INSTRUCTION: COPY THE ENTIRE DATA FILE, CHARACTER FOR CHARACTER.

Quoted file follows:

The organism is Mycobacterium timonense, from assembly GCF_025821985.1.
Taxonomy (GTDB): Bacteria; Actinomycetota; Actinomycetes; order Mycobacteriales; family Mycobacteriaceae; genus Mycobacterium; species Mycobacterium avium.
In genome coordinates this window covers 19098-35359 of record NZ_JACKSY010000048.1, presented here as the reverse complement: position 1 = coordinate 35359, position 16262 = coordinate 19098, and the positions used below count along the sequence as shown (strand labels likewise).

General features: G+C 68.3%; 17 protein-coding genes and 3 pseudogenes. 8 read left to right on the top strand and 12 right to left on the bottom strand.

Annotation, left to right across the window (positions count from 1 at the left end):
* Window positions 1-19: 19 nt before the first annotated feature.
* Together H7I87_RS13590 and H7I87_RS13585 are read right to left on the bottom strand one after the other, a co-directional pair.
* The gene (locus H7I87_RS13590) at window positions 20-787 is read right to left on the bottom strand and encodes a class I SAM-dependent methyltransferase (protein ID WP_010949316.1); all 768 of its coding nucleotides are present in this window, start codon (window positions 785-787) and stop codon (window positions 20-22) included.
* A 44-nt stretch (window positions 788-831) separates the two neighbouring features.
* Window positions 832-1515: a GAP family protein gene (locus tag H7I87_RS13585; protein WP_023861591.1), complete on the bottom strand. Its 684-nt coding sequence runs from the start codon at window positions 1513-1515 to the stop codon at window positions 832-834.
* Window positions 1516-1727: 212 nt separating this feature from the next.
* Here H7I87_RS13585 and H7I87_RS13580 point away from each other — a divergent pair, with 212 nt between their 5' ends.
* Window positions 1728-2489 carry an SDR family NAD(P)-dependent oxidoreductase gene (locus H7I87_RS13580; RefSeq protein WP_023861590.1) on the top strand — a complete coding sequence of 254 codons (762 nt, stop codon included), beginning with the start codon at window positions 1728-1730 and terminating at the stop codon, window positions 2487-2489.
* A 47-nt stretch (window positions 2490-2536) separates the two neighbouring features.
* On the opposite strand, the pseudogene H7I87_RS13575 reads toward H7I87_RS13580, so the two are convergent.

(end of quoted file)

The organism is Mycobacterium timonense, from assembly GCF_025821985.1.
Taxonomy (GTDB): Bacteria; Actinomycetota; Actinomycetes; order Mycobacteriales; family Mycobacteriaceae; genus Mycobacterium; species Mycobacterium avium.
In genome coordinates this window covers 19098-35359 of record NZ_JACKSY010000048.1, presented here as the reverse complement: position 1 = coordinate 35359, position 16262 = coordinate 19098, and the positions used below count along the sequence as shown (strand labels likewise).

General features: G+C 68.3%; 17 protein-coding genes and 3 pseudogenes. 8 read left to right on the top strand and 12 right to left on the bottom strand.

Annotation, left to right across the window (positions count from 1 at the left end):
* Window positions 1-19: 19 nt before the first annotated feature.
* Together H7I87_RS13590 and H7I87_RS13585 are read right to left on the bottom strand one after the other, a co-directional pair.
* The gene (locus H7I87_RS13590) at window positions 20-787 is read right to left on the bottom strand and encodes a class I SAM-dependent methyltransferase (protein ID WP_010949316.1); all 768 of its coding nucleotides are present in this window, start codon (window positions 785-787) and stop codon (window positions 20-22) included.
* A 44-nt stretch (window positions 788-831) separates the two neighbouring features.
* Window positions 832-1515: a GAP family protein gene (locus tag H7I87_RS13585; protein WP_023861591.1), complete on the bottom strand. Its 684-nt coding sequence runs from the start codon at window positions 1513-1515 to the stop codon at window positions 832-834.
* Window positions 1516-1727: 212 nt separating this feature from the next.
* Here H7I87_RS13585 and H7I87_RS13580 point away from each other — a divergent pair, with 212 nt between their 5' ends.
* Window positions 1728-2489 carry an SDR family NAD(P)-dependent oxidoreductase gene (locus H7I87_RS13580; RefSeq protein WP_023861590.1) on the top strand — a complete coding sequence of 254 codons (762 nt, stop codon included), beginning with the start codon at window positions 1728-1730 and terminating at the stop codon, window positions 2487-2489.
* A 47-nt stretch (window positions 2490-2536) separates the two neighbouring features.
* On the opposite strand, the pseudogene H7I87_RS13575 reads toward H7I87_RS13580, so the two are convergent.